Target: John P. Bilbrey, CEO of the Hershey Company
Goal: Demand the Hershey Company fulfill its promise to use sustainable cocoa not grown by child slaves.
Last year, the Hershey Company announced that by 2020 its products will be made exclusively with certified cocoa. This certified cocoa will be held to a high standard of environmental practices and fair labor laws. By using certified cocoa, the current practice of using child slave labor to produce cocoa beans will be outlawed and banned.
Currently, many of the cocoa beans that go into Hershey’s chocolate are harvested by the hands of child slaves along the Ivory Cost and Ghana in West Africa. In 2011 Trulane University concluded that 1.8 million children, predominantly unpaid, some victims of human trafficking, work in the Ivory Coast and Ghana on cocoa farms. A BBC reporter filmed children as young as seven working on such farms. Certified cocoa would help correct this flagrant violence against workers and children.
Hershey is the largest producer of chocolate in North America, has operations worldwide, and generates over six billion dollars in revenue. Hershey Company makes name-brand chocolate like Reese’s, Hershey’s Kisses, Kit Kat, Twizzlers, Jolly Rancher, Dagoba, and Scharffen Berger.
It’s a huge step forward for Hershey to announce the adoption of certified cocoa. However, it may not be enough. We need to make sure that Hershey is continually committed and moving toward this goal. What type of certification will the Hershey Company use? How will they specifically ensure all child labor and human trafficking ceases? What will happen to the child slaves whose labor is no longer legal?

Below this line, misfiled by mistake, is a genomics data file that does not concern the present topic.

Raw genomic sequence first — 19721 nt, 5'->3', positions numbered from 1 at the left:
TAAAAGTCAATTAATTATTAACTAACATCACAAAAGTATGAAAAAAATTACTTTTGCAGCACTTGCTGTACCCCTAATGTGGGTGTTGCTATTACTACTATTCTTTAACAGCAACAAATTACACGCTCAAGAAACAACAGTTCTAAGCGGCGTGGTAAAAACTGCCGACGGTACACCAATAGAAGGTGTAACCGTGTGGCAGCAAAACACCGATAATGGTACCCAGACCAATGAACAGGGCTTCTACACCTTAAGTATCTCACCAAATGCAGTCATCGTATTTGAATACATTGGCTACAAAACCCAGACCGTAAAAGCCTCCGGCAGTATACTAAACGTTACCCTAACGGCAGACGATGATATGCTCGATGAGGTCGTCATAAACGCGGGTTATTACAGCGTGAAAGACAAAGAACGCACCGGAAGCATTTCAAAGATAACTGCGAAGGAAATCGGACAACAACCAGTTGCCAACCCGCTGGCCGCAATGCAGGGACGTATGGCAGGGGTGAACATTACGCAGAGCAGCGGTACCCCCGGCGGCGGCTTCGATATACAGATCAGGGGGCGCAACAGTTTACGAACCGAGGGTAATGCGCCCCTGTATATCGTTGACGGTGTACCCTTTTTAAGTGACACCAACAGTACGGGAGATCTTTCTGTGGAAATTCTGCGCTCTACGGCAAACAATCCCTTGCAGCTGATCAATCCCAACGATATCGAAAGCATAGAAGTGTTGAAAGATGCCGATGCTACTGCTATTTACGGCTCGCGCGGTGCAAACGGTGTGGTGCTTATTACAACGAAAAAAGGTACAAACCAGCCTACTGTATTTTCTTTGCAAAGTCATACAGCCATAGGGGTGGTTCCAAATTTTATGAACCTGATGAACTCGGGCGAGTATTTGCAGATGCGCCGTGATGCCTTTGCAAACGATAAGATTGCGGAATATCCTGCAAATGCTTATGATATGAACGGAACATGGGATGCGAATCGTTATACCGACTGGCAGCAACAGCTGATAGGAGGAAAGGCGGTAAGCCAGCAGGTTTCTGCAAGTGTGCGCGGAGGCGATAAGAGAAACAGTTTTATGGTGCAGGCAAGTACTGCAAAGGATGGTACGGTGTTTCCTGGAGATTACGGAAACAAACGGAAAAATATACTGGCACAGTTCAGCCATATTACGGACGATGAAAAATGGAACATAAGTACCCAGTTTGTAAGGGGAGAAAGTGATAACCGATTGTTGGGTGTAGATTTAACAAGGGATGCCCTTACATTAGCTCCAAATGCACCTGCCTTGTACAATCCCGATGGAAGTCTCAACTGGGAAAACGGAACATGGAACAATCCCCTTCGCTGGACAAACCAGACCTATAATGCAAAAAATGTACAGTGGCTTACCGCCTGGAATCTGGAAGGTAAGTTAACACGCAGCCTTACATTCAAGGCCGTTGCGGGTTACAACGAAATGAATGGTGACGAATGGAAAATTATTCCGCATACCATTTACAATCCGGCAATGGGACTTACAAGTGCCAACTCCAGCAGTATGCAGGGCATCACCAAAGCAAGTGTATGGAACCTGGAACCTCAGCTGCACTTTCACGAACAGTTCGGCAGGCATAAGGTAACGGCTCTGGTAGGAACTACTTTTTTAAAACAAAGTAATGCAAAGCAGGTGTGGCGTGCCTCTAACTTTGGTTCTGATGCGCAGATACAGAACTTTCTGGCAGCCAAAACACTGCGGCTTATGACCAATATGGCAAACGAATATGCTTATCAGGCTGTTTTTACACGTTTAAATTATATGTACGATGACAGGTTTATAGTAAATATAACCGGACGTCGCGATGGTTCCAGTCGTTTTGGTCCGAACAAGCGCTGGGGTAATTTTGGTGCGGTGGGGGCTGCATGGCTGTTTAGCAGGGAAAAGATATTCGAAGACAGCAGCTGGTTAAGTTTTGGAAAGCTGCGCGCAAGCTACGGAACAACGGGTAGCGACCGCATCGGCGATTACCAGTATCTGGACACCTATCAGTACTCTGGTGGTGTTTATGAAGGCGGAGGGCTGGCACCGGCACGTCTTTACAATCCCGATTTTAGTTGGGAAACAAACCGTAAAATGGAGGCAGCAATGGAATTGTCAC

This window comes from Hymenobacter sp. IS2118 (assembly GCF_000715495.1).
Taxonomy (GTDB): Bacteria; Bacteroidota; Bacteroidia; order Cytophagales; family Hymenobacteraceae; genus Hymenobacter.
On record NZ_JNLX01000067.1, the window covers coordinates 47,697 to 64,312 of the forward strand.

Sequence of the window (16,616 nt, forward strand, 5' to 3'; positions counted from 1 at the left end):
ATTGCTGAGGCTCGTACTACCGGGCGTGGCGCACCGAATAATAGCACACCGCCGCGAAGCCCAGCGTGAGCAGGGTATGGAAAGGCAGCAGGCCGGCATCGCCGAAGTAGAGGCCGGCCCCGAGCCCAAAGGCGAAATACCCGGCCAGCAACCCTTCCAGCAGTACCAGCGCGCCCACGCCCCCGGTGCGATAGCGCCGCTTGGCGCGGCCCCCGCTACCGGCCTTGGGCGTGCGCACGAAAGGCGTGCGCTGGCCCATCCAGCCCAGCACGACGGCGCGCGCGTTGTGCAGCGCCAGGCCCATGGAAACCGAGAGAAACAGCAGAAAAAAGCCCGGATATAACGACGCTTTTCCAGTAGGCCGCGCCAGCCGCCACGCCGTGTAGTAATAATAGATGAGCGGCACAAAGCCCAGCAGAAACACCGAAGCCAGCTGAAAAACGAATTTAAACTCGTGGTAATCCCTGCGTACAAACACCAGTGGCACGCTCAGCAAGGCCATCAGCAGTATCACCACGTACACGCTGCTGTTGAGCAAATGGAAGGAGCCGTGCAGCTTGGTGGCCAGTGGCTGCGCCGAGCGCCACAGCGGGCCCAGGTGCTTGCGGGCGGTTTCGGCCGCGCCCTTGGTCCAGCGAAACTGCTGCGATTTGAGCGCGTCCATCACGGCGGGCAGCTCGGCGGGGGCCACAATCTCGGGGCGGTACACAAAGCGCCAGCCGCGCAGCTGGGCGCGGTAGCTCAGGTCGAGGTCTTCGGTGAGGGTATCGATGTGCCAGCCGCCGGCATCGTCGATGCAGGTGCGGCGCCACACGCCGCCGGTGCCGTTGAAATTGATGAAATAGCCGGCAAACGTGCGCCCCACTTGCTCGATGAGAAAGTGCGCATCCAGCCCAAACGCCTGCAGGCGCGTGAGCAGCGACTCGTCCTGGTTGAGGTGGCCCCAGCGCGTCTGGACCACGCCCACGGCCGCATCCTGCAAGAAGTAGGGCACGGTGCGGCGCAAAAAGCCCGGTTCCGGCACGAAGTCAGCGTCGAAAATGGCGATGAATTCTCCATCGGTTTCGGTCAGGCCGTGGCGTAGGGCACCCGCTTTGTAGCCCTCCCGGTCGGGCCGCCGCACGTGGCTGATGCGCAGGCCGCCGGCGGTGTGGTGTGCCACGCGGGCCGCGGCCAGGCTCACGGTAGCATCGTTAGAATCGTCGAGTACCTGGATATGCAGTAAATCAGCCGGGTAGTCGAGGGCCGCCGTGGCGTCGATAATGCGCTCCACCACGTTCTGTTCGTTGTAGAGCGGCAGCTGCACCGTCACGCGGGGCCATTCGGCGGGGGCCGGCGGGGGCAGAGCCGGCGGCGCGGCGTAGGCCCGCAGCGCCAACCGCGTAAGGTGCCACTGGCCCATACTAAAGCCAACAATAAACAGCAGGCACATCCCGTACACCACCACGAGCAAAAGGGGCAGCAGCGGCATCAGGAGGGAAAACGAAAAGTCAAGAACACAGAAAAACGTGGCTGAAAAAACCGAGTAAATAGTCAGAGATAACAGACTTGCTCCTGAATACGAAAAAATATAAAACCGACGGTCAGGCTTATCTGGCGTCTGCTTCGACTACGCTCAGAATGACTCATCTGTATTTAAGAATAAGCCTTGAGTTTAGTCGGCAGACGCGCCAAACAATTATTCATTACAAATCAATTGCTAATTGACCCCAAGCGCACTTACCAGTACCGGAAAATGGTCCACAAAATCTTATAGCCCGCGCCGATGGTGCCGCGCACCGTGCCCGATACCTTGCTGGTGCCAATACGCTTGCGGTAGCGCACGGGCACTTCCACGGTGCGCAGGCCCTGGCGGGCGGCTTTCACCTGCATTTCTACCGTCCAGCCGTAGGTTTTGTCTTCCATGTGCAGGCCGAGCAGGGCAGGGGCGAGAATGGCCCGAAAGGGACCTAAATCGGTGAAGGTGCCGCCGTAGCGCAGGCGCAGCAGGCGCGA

Hershey has made a public commitment to social justice and sustainable cocoa farming in West Africa. It must be held to this promise, yet it is unclear how exactly this will be accomplished. Certain proposed incentives, such as CocoaLink (providing farmers with voicemail and text alerts about growing cocoa, pest issues, and weather conditions), seem progressive, yet it is unclear how they will stop human trafficking.
Signing the petition below will tell Hershey that you are supportive of the mission to end the environmental degradation and crimes against human rights that are currently associated with the production of cocoa used in its chocolate. It will also tell the Hershey Company that you, as a consumer, expect it to fulfill its promise by 2020.
Dear John P. Bilbrey, Hershey Company CEO,
Last year the Hershey company announced that by 2020 its products will be made exclusively with certified cocoa. It is unclear, however, what type of certification the Hershey Company will use, and how specifically Hershey will ensure that all the cocoa used in Hershey’s Chocolate will not be a product of child slave labor.
As the largest producer of chocolate in North America, and with operations world wide, the Hershey Company holds an iconic position in the chocolate industry. The promise that Hershey made to use only “certified cocoa” is a huge step forward in improving life and working conditions on cocoa farms in Ghana and along the Ivory Coast. Yet, less than two years ago, Trulane University concluded that 1.8 million children, predominantly unpaid, labored in these farms. What will happen to the child slaves when their labor is no longer legal? How will Hershey account for this displacement of both children and the workforce?
The commitment that Hershey made to social justice and sustainable cocoa is phenomenal, and has the capacity to catalyze so much good and so much change in West Africa. Please publicly announce how exactly this change will occur, exactly what type of certification process will be used for the cocoa beans, and is going to happen to child slaves on cocoa farms.
Hershey has made a public commitment to social justice and sustainable cocoa farming in West Africa. The company must be held to this promise, yet it is unclear how exactly this will be accomplished. Certain proposed incentives, such as CocoaLink (providing farmers with voicemail and text alerts about growing cocoa, pest issues, and weather conditions), seem progressive, yet it is unclear how they will stop human trafficking.
This new mission of Hershey’s is commendable, monumental, and progressive. I am looking forward to seeing massive changes in your company’s labor and environmental practices. Please, keep your promise to consumers and those you employ.
[Your Name Here]